Sex ratios for hatchlings and adult turtles collected in aquatic habitats were examined for red-eared sliders (Trachemys scripta elegans) collected at Long Lake in west-central Illinois. We found that sex ratios were initially balanced but became progressively more male biased with the passage of time. Large cohorts of newly recruited males seem to underlie the increasing male bias. Recruitment more than doubled between 2001 and 2004, and these turtles were strongly male biased. Climatic warming may have led to the current male bias. A period of warming at the site has allowed females to lay more eggs by lengthening the nesting season. Females are laying an extra clutch, which accounts for the increased recruitment. This clutch is laid when soil temperatures are relatively low, explaining the male bias in newly recruited turtles. The impact of the increased number of male turtles on the population is uncertain. However, female condition declined about 7% between 1994 and 2006, suggesting that an effect may be occurring.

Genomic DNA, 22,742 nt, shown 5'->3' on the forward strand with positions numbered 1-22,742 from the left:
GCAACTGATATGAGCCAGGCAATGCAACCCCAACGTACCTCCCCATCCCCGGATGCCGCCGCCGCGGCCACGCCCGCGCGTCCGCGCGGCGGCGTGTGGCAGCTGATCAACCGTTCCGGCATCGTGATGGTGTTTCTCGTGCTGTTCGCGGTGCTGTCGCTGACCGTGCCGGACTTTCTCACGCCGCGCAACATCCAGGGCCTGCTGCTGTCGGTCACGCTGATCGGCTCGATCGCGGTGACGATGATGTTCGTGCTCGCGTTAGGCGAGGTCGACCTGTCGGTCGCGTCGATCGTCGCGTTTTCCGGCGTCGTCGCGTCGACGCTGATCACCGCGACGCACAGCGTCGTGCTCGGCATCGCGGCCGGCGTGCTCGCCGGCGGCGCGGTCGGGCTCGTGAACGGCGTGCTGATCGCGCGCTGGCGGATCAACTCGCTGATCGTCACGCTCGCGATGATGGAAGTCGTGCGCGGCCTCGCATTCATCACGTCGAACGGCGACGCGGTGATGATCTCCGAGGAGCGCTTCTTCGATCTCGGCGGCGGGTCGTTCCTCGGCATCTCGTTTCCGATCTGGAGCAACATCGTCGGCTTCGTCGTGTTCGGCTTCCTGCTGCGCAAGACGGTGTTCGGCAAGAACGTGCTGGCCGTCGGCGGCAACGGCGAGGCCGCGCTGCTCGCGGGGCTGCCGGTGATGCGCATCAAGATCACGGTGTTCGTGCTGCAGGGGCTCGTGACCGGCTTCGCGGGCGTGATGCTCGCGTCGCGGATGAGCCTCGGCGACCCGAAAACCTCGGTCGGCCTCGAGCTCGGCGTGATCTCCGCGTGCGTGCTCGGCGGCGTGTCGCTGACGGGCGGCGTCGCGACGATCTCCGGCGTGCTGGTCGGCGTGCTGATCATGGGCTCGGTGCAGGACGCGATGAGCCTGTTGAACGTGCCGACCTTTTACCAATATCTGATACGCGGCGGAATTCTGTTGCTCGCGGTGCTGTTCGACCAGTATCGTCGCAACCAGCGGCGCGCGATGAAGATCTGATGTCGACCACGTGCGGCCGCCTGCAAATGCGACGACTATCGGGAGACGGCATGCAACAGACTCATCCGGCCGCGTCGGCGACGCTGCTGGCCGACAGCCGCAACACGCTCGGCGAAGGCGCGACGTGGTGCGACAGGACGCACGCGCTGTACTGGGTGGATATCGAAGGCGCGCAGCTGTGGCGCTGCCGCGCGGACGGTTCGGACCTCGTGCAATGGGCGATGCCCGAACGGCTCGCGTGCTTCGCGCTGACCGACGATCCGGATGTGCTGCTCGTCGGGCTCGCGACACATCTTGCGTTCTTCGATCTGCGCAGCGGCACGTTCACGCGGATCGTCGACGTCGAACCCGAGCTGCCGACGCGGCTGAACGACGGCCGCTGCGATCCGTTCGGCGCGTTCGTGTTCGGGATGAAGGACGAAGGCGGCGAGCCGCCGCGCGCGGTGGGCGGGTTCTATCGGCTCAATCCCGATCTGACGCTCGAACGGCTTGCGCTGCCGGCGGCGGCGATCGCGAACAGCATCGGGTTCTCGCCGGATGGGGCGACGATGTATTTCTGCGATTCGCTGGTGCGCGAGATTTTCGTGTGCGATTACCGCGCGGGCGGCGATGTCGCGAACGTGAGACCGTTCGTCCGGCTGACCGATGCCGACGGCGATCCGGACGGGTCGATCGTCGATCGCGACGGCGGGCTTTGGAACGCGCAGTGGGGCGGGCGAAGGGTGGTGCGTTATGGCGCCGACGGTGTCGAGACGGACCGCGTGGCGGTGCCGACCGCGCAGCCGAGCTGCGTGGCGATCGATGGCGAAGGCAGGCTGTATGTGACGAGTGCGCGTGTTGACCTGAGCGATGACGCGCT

- Climatic warming
- Sex ratio
- Temperature-dependent sex determination
- Trachemys scripta elegans
ASJC Scopus subject areas
- Ecology, Evolution, Behavior and Systematics
- Animal Science and Zoology